“I am utterly determined we will bring back the nurse bursary so there isn’t a nurse staffing crisis in five years, 10 years and 15 years’ time,” said Mr Corbyn.

Responding to a later question from an RCN member about whether Labour would limit the number of student bursaries available in England, he said a “realistic assessment was needed” about what the NHS needed.

“I think you have to look at the number of nurses we need and recruit accordingly, so I don’t think you can say it’s totally open-ended. But let’s make sure there is a realistic assessment of the nursing needs of the NHS,” he said.

A draft manifesto – the full version of which is due to be published tomorrow – that was leaked last week said the party would immediately guarantee the right to remain for European Union staff working in the NHS and care sector.

Mr Cobryn confirmed today that on “day one” of a Labour government, the party would legislate to ensure all EU nationals who wished to remain in the UK could do so after Brexit.

“Our NHS would not work without those that have come to this country,” he said.

The party leader also said he would appoint a mental health minister if Labour won the election.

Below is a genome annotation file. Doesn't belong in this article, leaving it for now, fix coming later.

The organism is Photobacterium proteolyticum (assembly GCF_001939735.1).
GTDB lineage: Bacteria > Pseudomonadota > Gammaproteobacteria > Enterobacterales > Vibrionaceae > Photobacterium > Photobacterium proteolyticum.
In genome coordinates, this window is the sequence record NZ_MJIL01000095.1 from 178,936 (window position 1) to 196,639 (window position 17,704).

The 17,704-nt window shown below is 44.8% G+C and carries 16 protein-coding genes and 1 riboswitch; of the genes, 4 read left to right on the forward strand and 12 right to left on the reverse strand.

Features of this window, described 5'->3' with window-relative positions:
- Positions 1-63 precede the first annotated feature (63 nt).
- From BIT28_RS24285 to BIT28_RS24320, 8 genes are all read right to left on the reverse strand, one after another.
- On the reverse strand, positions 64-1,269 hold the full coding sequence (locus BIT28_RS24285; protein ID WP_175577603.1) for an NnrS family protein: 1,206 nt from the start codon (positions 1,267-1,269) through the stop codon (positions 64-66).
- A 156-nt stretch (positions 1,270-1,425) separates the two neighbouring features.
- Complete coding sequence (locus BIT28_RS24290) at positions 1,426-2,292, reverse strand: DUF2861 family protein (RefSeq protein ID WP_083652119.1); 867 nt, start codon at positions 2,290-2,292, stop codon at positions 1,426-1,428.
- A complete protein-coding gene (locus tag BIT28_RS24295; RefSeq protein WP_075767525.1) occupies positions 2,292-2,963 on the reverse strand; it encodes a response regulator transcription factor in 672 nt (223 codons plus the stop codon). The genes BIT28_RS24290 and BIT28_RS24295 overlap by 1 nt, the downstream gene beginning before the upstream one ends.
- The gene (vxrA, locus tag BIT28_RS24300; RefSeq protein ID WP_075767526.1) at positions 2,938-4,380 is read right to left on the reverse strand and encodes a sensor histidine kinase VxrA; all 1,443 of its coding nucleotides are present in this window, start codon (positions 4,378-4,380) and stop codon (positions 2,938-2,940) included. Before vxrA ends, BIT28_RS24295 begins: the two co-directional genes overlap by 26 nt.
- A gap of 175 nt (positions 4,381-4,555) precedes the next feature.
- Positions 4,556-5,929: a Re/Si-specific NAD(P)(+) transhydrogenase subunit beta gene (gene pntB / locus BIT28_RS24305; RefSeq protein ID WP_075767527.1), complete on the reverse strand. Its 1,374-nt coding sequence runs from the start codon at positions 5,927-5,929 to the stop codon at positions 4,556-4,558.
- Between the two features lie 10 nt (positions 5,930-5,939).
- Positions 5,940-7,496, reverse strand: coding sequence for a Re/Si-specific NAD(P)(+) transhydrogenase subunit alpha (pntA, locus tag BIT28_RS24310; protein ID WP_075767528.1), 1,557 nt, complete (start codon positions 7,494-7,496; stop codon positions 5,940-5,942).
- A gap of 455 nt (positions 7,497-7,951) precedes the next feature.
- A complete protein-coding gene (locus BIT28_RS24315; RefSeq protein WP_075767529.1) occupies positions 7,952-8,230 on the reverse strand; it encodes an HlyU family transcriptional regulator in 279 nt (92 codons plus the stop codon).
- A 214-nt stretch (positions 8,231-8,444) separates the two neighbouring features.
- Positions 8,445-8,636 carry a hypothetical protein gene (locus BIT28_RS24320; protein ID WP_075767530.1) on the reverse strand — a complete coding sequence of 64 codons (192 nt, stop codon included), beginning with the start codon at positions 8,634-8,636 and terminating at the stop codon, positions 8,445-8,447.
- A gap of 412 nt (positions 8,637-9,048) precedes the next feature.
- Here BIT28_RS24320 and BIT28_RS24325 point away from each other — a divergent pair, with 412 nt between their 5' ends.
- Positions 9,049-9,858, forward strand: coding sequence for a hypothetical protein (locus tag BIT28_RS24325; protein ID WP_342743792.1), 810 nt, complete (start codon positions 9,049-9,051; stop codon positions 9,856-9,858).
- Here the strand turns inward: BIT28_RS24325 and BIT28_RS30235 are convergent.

“Our mental health service, where 6,000 mental health nurses have lost their jobs in the past seven years, is under enormous strain”

Jeremy Corbyn

He previously appointed Luciana Berger, MP for Liverpool Wavertree, as the first ever shadow minister for mental health in 2015. But she later stepped down in the wake of the EU referendum and was not replaced.

During his speech today, Mr Corbyn said Labour would also make an “utter reality” of parity of esteem between mental and physical health.

“Our mental health service, where 6,000 mental health nurses have lost their jobs in the past seven years, is under enormous strain,” he said.

”I’m utterly determined that parity of esteem will be a reality and that there will be a properly funded mental health service all over this country in the future,” he said.

He also reiterated the party’s pledge to bring in nurse staffing legislation to protect NHS workers, noting that “many of you work very hard - I suspect everyone here often works well beyond he hours you are paid for”.

He highlighted that the Labour Party had pledged an extra £7.4bn a year for the NHS throughout the next parliament – including £2bn annually to modernise buildings and IT systems.

Mr Corbyn said this would be funded through additional income tax for the top 5% of earners, as well as additional money coming from corporation tax on businesses and increasing tax on private medical insurance.

Royal College of Nursing

Corbyn commits to up nurse pay but gives no amount pledge

Jeremy Corbyn at the RCN’s annual conference before the 2017 general election

Labour Party

Corbyn commits to up nurse pay but gives no amount pledge

Labour leader Jeremy Corbyn address the 2017 RCN congress in Liverpool

  • 1 Comment

Readers' comments (1)

Have your say

You must sign in to make a comment

Please remember that the submission of any material is governed by our Terms and Conditions and by submitting material you confirm your agreement to these Terms and Conditions. Links may be included in your comments but HTML is not permitted.